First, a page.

Social Question

Nullo's avatar

Why do some people feel the need to retch upon seeing another's vomit?

Asked by Nullo (21944points) May 12th, 2010

This evening, my dog decided to return the day’s half-digested kibble. The cleanup nearly resulted in more of the same on my part. It wasn’t the smell (I’ve learned that lesson) and the appearance wasn’t all that bad, either.

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12 Answers

gemiwing's avatar

Removed by me until further research.

Adirondackwannabe's avatar

It’s puke. Do you really need any further explanation?

Theby's avatar

Next time you have to clean up vomit try smiling widely. Apparently smiling inhibits the gag reflex.

casheroo's avatar

I don’t know, but my husband is that way. I don’t think I’ve ever known him to throw up..even when we both have the same illness, he somehow holds it back. But, I tend to get sick that way, and he can’t even come near me. I then have to clean up my mess when I’m deathly ill because he’s a baby and he’ll start gagging and freaking out lol.

marinelife's avatar

Seeing or hearing vomiting certainly triggers my sympathetic vomit reflex.

Here is what Medline says:

“Sometimes, just seeing someone else vomit will start you vomiting, in your body’s effort to protect you from possible exposure to the same danger.”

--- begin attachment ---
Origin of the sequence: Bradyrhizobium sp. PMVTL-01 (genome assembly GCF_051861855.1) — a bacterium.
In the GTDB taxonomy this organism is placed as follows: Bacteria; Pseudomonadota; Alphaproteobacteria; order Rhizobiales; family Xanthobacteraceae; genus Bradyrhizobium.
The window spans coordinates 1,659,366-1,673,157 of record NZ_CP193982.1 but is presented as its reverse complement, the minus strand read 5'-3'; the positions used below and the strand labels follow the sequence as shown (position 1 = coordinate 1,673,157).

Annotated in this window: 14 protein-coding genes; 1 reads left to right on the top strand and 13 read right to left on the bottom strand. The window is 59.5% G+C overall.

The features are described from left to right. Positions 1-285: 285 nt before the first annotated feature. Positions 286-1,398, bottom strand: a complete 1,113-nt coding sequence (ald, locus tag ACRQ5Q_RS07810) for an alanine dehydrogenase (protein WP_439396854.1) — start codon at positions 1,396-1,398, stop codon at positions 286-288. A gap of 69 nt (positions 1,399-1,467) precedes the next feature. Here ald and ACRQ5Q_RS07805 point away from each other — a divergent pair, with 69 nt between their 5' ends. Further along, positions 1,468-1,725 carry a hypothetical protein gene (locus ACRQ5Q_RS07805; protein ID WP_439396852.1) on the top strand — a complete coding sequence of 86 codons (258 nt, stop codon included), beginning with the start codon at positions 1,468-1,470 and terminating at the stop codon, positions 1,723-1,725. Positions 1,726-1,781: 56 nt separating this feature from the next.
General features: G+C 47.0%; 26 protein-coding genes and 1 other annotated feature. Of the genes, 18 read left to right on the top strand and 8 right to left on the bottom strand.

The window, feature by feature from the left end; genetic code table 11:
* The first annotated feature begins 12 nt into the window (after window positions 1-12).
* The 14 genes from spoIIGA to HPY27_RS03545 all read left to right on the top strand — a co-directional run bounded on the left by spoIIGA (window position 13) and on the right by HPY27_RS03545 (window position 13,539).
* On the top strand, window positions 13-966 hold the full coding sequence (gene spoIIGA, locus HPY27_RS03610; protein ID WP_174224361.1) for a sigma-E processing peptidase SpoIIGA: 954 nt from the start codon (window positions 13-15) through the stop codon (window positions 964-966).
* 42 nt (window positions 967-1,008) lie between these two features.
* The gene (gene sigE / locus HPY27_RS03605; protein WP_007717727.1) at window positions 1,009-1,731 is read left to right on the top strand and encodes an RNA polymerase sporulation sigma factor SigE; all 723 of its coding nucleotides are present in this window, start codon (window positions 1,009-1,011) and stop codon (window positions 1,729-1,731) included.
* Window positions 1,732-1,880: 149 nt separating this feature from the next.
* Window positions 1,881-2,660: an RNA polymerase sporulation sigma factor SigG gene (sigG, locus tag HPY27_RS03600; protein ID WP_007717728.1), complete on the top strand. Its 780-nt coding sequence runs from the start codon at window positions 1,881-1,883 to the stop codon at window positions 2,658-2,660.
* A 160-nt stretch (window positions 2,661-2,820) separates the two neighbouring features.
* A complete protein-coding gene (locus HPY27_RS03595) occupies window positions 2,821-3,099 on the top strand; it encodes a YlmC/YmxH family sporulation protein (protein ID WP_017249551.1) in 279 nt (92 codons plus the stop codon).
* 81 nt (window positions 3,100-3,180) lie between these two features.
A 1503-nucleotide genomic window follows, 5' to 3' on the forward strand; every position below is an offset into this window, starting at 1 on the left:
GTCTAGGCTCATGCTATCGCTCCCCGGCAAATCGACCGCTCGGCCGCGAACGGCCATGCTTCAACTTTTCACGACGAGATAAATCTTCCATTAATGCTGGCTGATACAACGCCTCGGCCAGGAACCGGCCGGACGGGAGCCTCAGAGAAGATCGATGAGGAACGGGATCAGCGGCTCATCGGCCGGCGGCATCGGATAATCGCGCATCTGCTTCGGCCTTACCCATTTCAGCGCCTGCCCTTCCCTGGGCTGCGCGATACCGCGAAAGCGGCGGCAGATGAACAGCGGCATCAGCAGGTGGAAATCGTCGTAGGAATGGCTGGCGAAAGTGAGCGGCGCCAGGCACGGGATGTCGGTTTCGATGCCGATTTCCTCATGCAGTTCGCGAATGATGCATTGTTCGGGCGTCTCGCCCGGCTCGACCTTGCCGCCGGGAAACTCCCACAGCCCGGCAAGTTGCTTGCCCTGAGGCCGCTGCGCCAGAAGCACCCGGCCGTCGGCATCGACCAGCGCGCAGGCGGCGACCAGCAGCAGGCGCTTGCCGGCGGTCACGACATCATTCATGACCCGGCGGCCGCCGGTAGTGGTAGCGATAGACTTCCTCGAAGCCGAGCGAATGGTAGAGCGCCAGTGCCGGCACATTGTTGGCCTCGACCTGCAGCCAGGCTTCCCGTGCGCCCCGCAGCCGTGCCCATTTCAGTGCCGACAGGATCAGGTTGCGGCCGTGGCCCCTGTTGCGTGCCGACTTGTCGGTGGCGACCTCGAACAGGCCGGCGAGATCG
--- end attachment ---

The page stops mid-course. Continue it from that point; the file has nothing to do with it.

deni's avatar

it doesnt bother me unless it looks particularly foul or smells bad. and it usually does smell bad. especially dog vomit. my german shepherd sometimes throws up in multiples puddles the size of a small lake, and the smell lingers in and out of the house for hours even after clean up. the smell is just in a class of its own and it seems to hit the gag reflex right on the head.

downtide's avatar

I don’t know why, but I am one of those people. I’m more affected by human vomit than dog vomit though.

marinelife's avatar

@downtide Read my answer. It is a natural impulse.

Berserker's avatar

It’s puke and it’s fucking gross, what do you expect?

I never puked upon seeing or cleaning up puke though, and that was long before my entrance into the medical field which is now totally testing every ounce of iron I have in my stomach.

perspicacious's avatar

It’s not “feeling the need.” It’s just unbearable. If I’m around someone vomiting, it’s likely that I will as well.

mattbrowne's avatar

Mirror neurons.

CyanoticWasp's avatar

If it’s not the smell then I don’t know why. I don’t like cleaning up after the dorg when she hurks on the carpet, but that’s only because it’s work that I don’t want to do and it takes away from time I’d prefer to do other things. But it never makes me gag. Even changing my kids’ diapers wasn’t a problem for me while they were infants; it was annoying to “have to do”, but not gag-inducing otherwise.

I’ve also often wondered why people reel, swoon, gag and / or faint at the sight of blood. I just get to work: stop the bleeding; clean the wound; dress it and decide what else needs to be done. Clean the walls and floor, maybe? It’s just work. (Of course, I’m one who likes to watch while the nurse sticks that sharpened pipe into my arm to take blood, too. It’s amazing that when it’s done right you can feel next to nothing.)

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